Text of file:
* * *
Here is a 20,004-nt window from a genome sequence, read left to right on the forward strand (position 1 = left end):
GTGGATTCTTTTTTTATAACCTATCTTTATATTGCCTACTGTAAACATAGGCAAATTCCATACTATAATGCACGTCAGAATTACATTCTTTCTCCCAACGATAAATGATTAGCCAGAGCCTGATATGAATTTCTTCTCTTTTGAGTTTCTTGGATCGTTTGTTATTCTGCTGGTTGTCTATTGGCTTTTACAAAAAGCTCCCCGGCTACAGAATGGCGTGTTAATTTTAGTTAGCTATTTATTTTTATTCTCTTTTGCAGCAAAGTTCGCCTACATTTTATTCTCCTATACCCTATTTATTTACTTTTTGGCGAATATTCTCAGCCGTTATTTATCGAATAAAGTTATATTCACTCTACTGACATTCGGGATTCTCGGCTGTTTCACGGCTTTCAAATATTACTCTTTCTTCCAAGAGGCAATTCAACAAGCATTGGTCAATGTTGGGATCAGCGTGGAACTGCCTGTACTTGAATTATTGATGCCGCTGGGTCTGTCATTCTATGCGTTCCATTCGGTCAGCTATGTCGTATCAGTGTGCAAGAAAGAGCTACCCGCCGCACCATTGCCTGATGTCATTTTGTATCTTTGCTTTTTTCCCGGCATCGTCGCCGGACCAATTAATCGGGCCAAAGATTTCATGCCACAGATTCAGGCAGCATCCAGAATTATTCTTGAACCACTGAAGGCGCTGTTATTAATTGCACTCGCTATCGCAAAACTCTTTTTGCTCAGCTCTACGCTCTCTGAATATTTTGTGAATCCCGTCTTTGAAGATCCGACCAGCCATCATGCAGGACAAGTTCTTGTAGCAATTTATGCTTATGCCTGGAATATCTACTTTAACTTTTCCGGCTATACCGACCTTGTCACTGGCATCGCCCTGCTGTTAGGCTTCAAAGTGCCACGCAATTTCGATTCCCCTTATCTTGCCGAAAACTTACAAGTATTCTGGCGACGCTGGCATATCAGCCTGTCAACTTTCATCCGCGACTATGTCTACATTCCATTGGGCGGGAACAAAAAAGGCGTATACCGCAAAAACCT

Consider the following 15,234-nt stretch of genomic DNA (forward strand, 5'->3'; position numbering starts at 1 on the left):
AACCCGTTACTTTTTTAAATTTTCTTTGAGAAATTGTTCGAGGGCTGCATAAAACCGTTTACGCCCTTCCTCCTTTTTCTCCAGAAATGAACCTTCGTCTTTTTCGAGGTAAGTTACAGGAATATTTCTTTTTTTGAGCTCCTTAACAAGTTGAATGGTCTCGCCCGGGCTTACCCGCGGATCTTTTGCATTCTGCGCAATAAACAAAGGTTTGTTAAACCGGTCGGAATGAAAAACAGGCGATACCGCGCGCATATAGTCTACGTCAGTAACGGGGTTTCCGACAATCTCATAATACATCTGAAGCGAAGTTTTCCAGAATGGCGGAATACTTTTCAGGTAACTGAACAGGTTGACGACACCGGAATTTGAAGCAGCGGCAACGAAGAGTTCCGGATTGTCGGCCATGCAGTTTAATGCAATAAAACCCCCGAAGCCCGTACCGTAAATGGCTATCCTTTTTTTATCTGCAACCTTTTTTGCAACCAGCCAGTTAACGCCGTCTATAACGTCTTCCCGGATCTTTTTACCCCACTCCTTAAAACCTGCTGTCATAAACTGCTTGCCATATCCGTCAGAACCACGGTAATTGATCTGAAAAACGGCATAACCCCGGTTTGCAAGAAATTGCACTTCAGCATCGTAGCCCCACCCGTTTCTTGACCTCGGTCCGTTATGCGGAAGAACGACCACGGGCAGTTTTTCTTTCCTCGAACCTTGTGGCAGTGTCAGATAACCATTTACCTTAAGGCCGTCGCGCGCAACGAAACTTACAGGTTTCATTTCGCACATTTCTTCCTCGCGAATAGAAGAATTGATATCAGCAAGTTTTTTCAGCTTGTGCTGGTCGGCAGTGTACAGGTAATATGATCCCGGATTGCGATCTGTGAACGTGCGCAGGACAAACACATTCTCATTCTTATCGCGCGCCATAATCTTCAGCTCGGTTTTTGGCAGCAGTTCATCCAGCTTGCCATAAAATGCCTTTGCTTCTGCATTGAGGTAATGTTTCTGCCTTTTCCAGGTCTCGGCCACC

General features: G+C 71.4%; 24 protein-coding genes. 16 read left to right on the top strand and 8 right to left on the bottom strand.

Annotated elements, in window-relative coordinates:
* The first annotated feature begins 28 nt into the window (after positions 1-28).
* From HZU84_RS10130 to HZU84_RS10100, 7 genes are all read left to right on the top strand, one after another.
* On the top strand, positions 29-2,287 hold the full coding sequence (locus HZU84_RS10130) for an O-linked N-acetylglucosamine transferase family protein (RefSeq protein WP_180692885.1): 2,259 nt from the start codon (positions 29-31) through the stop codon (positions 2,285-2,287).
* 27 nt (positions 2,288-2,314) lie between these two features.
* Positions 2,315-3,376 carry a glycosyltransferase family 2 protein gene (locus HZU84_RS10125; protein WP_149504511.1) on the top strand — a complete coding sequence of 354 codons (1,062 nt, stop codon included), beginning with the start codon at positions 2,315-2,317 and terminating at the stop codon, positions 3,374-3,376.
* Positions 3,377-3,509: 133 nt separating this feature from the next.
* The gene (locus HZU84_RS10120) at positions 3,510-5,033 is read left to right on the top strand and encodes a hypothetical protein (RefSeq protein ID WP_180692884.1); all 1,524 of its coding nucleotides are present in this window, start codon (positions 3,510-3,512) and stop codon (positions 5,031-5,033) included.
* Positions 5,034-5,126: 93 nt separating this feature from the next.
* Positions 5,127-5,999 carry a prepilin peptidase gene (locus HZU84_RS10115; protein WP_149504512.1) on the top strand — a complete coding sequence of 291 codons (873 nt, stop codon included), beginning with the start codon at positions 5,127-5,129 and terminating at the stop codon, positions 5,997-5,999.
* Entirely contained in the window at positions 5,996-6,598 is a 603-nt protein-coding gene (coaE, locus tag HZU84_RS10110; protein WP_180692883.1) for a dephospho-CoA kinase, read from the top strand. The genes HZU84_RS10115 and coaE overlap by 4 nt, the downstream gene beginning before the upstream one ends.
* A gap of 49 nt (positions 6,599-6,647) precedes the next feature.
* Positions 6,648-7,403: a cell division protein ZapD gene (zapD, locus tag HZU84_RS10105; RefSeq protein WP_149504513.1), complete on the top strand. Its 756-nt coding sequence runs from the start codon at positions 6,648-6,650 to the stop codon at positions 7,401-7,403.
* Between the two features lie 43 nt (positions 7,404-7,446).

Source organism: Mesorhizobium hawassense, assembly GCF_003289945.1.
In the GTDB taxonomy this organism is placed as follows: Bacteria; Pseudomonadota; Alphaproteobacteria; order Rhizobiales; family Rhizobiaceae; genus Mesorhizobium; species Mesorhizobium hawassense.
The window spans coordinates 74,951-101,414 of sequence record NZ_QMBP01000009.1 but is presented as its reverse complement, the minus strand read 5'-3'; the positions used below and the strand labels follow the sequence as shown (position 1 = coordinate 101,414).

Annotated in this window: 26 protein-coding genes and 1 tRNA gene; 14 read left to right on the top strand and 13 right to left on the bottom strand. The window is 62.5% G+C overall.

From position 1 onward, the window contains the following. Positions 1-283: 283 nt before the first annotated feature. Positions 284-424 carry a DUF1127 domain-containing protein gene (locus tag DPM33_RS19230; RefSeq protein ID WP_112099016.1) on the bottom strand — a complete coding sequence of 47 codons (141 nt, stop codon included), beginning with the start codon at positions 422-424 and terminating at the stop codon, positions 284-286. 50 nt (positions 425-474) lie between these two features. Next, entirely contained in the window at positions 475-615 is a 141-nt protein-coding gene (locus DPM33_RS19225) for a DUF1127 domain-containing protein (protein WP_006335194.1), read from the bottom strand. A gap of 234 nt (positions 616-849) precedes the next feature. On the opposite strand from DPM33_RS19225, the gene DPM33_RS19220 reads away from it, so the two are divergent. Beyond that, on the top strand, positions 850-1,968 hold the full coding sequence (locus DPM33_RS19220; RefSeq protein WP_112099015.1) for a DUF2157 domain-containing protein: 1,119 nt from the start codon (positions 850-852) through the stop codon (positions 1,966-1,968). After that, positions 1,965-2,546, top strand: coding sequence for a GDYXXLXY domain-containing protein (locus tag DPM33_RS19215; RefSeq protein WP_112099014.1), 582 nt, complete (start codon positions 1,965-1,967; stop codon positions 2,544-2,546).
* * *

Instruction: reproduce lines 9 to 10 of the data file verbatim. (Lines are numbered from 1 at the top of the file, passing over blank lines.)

* On the top strand, positions 29-2,287 hold the full coding sequence (locus HZU84_RS10130) for an O-linked N-acetylglucosamine transferase family protein (RefSeq protein WP_180692885.1): 2,259 nt from the start codon (positions 29-31) through the stop codon (positions 2,285-2,287).
* 27 nt (positions 2,288-2,314) lie between these two features.